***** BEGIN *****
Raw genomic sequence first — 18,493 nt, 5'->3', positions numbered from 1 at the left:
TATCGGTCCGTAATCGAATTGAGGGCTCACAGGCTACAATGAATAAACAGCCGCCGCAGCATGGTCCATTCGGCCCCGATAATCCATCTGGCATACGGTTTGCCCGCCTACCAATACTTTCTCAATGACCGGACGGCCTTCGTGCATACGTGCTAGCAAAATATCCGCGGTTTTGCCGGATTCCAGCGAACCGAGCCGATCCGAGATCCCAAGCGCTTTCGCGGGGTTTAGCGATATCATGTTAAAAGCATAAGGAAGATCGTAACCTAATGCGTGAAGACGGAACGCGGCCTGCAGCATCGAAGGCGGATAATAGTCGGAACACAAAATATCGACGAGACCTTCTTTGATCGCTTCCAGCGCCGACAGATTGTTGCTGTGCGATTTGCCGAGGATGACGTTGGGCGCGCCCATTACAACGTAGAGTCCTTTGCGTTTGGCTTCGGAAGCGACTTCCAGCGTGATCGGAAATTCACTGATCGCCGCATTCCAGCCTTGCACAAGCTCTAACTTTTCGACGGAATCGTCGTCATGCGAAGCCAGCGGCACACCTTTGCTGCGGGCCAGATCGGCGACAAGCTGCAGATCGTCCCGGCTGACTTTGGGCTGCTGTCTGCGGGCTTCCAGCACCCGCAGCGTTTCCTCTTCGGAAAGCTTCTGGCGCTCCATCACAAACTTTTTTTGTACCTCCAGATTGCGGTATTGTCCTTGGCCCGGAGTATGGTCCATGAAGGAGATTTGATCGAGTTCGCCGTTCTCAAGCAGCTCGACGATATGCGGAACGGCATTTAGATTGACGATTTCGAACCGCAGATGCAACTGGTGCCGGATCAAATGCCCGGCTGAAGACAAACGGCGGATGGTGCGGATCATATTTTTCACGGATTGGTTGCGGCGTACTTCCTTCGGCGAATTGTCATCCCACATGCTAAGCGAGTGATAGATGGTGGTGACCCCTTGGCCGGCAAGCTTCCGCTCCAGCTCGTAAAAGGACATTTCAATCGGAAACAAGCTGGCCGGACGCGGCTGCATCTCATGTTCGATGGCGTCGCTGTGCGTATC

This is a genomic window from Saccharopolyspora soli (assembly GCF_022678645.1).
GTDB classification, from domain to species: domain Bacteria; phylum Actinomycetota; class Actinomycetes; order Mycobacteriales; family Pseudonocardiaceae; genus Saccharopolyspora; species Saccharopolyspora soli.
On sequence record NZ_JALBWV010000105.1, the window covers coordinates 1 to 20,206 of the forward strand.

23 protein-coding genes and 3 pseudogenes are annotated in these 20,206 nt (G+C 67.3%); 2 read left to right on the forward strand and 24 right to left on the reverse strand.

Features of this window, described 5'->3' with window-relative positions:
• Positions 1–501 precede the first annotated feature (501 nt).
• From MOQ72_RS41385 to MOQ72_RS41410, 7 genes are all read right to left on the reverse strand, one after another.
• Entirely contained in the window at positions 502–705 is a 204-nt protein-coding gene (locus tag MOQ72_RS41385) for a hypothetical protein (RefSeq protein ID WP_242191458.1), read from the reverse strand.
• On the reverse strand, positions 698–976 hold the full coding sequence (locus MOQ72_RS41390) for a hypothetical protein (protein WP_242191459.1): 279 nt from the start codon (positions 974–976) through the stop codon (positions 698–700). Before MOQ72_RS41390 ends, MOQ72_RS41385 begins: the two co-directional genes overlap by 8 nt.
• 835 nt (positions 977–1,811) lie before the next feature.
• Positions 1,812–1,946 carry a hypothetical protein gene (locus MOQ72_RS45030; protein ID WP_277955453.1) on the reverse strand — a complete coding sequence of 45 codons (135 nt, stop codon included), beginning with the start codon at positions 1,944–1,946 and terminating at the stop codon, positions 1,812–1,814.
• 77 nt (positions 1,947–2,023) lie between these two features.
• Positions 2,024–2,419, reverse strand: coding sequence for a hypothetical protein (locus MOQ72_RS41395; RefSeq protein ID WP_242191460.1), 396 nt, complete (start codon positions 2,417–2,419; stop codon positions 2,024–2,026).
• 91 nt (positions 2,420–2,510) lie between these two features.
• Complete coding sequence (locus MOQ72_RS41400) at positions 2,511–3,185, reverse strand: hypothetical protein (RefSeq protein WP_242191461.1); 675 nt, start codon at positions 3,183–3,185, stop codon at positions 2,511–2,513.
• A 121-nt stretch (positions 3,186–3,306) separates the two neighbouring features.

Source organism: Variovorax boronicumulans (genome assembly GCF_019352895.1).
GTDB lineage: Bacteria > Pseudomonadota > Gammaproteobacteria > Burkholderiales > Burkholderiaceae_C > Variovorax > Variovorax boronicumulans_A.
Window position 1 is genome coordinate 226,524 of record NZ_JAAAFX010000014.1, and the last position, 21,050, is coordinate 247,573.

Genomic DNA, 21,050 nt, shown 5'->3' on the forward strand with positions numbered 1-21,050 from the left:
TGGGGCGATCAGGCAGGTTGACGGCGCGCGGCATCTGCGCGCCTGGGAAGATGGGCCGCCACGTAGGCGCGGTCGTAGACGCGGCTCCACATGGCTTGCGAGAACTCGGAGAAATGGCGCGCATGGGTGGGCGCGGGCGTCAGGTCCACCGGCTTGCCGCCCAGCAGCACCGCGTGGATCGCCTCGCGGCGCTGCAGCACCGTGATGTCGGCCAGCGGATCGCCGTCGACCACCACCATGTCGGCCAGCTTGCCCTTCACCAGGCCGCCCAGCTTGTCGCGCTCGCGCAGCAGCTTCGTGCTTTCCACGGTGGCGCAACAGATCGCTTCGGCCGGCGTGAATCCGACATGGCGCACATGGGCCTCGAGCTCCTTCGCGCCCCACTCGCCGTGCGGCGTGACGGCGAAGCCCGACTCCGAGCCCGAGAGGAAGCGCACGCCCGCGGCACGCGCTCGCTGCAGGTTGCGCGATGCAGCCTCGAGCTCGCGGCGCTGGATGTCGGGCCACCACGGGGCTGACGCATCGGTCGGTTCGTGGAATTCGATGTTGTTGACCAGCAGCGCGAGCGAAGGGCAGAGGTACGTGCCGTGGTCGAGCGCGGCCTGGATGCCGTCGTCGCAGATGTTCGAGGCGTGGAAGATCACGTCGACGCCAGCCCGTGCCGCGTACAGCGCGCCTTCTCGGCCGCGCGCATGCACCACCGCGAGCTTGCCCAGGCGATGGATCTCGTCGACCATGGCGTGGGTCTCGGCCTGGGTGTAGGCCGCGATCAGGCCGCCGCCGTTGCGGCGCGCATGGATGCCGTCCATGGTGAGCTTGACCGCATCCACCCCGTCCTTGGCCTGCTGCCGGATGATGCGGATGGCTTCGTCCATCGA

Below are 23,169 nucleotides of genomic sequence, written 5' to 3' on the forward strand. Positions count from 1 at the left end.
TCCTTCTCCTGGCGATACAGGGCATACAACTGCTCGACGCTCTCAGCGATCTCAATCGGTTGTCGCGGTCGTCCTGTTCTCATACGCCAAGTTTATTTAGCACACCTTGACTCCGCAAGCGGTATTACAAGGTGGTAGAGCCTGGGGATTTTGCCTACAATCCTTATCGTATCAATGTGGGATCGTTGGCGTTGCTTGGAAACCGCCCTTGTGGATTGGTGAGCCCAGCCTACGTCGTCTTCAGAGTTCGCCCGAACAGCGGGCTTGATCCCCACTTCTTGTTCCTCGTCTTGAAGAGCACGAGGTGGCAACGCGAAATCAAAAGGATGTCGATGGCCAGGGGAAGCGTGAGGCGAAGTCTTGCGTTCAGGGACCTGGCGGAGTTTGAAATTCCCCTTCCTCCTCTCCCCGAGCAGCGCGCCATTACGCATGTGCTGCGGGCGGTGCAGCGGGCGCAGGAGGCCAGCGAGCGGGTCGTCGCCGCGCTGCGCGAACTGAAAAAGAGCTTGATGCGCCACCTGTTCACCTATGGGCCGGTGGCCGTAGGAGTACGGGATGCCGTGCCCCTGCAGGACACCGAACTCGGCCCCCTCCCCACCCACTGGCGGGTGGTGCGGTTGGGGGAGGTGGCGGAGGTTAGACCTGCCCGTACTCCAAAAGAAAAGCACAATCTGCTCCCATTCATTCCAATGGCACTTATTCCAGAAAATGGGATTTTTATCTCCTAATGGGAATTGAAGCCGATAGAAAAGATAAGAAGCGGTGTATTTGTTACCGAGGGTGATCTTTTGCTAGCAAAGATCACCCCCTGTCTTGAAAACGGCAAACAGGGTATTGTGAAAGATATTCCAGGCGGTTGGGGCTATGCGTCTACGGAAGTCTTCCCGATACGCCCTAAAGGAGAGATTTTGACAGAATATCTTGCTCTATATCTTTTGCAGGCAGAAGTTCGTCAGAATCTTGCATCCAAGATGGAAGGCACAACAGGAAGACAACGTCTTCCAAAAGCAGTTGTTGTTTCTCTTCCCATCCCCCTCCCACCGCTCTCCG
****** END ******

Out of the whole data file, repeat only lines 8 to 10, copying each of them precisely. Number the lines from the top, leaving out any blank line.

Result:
• Positions 1–501 precede the first annotated feature (501 nt).
• From MOQ72_RS41385 to MOQ72_RS41410, 7 genes are all read right to left on the reverse strand, one after another.
• Entirely contained in the window at positions 502–705 is a 204-nt protein-coding gene (locus tag MOQ72_RS41385) for a hypothetical protein (RefSeq protein ID WP_242191458.1), read from the reverse strand.